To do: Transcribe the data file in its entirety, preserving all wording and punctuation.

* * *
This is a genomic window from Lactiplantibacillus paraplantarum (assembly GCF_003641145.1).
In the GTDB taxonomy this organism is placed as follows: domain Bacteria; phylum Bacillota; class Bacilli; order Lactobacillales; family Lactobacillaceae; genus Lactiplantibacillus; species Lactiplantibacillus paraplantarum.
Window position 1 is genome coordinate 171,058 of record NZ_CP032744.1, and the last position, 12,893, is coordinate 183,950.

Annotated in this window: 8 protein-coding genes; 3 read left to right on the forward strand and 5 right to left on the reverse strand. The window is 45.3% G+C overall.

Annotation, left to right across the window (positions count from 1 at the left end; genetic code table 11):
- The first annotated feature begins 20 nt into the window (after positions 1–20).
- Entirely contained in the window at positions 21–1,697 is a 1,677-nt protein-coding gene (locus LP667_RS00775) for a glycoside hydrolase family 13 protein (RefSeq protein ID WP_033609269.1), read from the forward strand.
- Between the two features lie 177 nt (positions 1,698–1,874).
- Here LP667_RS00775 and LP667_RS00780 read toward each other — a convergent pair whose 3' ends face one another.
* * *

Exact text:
This is a genomic window from Lactiplantibacillus paraplantarum (assembly GCF_003641145.1).
In the GTDB taxonomy this organism is placed as follows: domain Bacteria; phylum Bacillota; class Bacilli; order Lactobacillales; family Lactobacillaceae; genus Lactiplantibacillus; species Lactiplantibacillus paraplantarum.
Window position 1 is genome coordinate 171,058 of record NZ_CP032744.1, and the last position, 12,893, is coordinate 183,950.

Annotated in this window: 8 protein-coding genes; 3 read left to right on the forward strand and 5 right to left on the reverse strand. The window is 45.3% G+C overall.

Annotation, left to right across the window (positions count from 1 at the left end; genetic code table 11):
- The first annotated feature begins 20 nt into the window (after positions 1–20).
- Entirely contained in the window at positions 21–1,697 is a 1,677-nt protein-coding gene (locus LP667_RS00775) for a glycoside hydrolase family 13 protein (RefSeq protein ID WP_033609269.1), read from the forward strand.
- Between the two features lie 177 nt (positions 1,698–1,874).
- Here LP667_RS00775 and LP667_RS00780 read toward each other — a convergent pair whose 3' ends face one another.